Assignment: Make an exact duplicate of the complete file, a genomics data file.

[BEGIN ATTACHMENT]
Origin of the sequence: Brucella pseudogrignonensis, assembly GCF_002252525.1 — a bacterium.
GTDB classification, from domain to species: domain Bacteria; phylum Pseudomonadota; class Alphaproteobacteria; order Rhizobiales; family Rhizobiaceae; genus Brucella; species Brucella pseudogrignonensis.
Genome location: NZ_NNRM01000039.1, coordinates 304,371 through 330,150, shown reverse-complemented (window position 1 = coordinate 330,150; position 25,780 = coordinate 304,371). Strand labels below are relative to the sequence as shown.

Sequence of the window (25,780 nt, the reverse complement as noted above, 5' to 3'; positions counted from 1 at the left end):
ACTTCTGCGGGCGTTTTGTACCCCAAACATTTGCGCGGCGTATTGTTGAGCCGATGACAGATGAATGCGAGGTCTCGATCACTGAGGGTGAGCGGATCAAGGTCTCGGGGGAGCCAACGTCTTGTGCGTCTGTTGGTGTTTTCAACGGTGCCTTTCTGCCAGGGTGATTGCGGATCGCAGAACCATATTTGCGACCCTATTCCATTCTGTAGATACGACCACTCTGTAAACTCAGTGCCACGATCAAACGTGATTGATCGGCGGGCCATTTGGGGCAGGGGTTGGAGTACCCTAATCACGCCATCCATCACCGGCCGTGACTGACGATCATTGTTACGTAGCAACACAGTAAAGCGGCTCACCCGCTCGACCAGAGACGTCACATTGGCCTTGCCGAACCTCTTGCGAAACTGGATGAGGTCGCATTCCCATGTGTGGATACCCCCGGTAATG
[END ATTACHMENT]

Origin of the sequence: Brucella pseudogrignonensis, assembly GCF_002252525.1 — a bacterium.
GTDB classification, from domain to species: domain Bacteria; phylum Pseudomonadota; class Alphaproteobacteria; order Rhizobiales; family Rhizobiaceae; genus Brucella; species Brucella pseudogrignonensis.
Genome location: NZ_NNRM01000039.1, coordinates 304,371 through 330,150, shown reverse-complemented (window position 1 = coordinate 330,150; position 25,780 = coordinate 304,371). Strand labels below are relative to the sequence as shown.

Sequence of the window (25,780 nt, the reverse complement as noted above, 5' to 3'; positions counted from 1 at the left end):
ACTTCTGCGGGCGTTTTGTACCCCAAACATTTGCGCGGCGTATTGTTGAGCCGATGACAGATGAATGCGAGGTCTCGATCACTGAGGGTGAGCGGATCAAGGTCTCGGGGGAGCCAACGTCTTGTGCGTCTGTTGGTGTTTTCAACGGTGCCTTTCTGCCAGGGTGATTGCGGATCGCAGAACCATATTTGCGACCCTATTCCATTCTGTAGATACGACCACTCTGTAAACTCAGTGCCACGATCAAACGTGATTGATCGGCGGGCCATTTGGGGCAGGGGTTGGAGTACCCTAATCACGCCATCCATCACCGGCCGTGACTGACGATCATTGTTACGTAGCAACACAGTAAAGCGGCTCACCCGCTCGACCAGAGACGTCACATTGGCCTTGCCGAACCTCTTGCGAAACTGGATGAGGTCGCATTCCCATGTGTGGATACCCCCGGTAATG